Have you ever sent an email to your boss that contained words like, “If I don’t hear back by 3pm, I will assume it is approved”? If you have done – or worse, if you continue to do so – I would strongly advise against this tactic. While you may think this type of approach covers your back, all it does it rile up your manager, as you are forcing your timeline on them. More experienced staff aren’t likely to do this. They’ve probably been burnt before. Like me.
As in many things, it is not really what is technically allowable that matters; it is what is acceptable practise. Take the Italian rugby team last weekend at Twickenham. Their ‘no-ruck’ strategy was within the rules, but as you could tell from England’s winning coach Eddie Jones afterwards, it was unacceptable to him, and to many in the world of rugby. No doubt the rules will be changed in the near future.
The lesson we can learn in the Communications world is simple: don’t do what you can get away with; do what is the right thing. If you cross the line too often, you will get a bad reputation, which will make it harder for you to be trusted.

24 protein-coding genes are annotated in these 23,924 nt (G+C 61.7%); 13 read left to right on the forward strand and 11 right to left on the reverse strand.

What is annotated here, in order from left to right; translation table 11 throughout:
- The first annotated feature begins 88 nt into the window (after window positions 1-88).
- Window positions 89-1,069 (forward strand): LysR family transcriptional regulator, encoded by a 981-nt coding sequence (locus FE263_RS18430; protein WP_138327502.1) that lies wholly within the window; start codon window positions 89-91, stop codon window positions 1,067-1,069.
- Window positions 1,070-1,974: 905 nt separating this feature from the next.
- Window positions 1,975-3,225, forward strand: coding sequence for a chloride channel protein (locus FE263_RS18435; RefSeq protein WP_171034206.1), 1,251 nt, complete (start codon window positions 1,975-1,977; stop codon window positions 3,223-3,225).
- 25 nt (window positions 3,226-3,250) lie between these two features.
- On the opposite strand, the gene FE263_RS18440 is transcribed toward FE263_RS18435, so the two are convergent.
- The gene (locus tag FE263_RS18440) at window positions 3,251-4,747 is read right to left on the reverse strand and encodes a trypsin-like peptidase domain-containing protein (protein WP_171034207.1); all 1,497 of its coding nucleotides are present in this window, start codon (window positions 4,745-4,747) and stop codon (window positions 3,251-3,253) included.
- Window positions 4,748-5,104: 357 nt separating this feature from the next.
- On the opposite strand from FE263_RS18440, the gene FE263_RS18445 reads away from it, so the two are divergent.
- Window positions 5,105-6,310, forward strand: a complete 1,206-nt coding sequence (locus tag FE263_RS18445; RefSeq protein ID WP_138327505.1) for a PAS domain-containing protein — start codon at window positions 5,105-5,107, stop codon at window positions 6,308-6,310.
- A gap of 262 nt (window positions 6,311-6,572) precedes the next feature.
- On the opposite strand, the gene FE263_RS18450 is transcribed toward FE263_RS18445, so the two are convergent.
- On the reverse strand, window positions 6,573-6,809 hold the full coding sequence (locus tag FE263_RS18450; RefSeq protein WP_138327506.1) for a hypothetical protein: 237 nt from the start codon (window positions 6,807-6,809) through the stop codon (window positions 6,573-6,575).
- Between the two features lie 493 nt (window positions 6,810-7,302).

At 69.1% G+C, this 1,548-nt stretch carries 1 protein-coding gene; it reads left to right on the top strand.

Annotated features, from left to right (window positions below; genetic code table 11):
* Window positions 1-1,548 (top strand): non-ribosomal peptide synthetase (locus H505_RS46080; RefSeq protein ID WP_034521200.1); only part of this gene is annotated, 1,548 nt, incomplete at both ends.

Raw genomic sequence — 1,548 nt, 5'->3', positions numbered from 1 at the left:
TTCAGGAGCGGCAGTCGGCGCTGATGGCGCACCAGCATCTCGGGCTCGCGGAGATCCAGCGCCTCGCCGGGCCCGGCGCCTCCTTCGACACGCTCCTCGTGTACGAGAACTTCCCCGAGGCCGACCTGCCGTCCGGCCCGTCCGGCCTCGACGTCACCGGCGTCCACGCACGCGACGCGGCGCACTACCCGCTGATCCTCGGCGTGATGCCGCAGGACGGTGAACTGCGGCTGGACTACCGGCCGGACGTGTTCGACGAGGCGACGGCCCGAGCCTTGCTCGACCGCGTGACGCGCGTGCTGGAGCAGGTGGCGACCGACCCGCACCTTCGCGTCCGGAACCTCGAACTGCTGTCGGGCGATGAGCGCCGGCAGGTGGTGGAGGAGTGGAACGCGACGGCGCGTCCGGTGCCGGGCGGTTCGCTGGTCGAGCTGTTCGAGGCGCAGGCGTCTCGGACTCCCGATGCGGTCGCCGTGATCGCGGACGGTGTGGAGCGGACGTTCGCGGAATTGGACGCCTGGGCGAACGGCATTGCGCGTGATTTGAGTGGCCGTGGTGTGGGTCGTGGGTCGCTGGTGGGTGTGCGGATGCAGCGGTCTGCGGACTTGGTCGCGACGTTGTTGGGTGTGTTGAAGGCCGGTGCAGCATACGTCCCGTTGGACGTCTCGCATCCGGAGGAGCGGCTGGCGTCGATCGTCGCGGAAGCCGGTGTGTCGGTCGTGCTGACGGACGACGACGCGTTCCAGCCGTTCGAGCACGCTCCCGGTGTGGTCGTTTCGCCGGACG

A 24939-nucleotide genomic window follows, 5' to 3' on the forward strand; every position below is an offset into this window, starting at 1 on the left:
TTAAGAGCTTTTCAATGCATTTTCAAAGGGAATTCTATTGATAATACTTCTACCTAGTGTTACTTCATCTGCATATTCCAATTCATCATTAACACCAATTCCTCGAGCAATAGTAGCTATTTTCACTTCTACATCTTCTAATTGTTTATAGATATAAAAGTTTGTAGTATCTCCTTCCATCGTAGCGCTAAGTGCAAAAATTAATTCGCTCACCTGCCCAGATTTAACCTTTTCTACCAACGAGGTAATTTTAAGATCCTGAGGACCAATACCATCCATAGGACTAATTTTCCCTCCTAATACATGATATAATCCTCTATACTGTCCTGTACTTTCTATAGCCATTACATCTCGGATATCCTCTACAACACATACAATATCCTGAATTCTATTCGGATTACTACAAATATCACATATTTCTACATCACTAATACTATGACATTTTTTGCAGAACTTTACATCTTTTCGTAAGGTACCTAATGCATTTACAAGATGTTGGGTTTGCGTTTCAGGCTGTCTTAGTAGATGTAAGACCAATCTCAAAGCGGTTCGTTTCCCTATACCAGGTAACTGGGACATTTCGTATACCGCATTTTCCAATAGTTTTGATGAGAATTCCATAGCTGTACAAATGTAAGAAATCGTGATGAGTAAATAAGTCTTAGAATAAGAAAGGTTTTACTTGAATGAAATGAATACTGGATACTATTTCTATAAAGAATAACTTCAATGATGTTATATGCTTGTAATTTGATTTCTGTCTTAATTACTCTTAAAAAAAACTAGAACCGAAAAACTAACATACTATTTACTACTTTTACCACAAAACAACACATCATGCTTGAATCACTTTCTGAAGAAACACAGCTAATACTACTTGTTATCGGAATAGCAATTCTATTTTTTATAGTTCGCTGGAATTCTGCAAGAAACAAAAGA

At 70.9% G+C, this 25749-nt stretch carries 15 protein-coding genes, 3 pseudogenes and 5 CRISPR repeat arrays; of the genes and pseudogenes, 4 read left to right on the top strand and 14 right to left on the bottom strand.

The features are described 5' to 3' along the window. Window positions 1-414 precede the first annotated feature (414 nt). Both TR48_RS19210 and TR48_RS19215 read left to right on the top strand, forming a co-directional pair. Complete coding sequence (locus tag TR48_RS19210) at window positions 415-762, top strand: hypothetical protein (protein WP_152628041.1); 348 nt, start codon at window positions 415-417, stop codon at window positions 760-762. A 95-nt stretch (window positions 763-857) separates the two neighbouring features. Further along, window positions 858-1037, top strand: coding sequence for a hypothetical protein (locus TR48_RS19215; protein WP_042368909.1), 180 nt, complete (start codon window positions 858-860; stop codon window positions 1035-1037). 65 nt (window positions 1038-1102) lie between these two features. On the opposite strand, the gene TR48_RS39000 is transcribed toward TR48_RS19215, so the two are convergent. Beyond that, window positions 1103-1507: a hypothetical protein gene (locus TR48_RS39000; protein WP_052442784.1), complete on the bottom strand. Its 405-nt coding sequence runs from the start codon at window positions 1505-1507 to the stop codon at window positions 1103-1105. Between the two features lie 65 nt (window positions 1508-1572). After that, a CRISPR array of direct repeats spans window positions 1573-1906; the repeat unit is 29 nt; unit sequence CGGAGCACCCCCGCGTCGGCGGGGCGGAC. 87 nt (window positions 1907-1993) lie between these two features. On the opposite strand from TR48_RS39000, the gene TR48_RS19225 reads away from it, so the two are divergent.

But when is it OK to break the rules? When the rules are either inappropriate or result in unnecessary harm to your clients. If you were driving your ailing grandmother to the hospital, sticking to the speed limit would not be top of mind, for example. Technically wrong, but in the right spirit. Gunning your new Porsche through a country village at 60mph and then screeching to a halt outside the local pub. That’s a different matter.
Sounds simple? But as my fellow Communicators know, the line is grey and often quite blurred. So the best barometer of the right thing to do is the old-fashioned one: does it feel right? And would you be happy if someone did this to you? A lot of the time that is enough to make you think twice before taking action.
Main image: Dylan Hartley (C) discusses Italy’s tactics with referee Romain Poite CREDIT:REUTERS
Tags: do the right thing, law, Rugby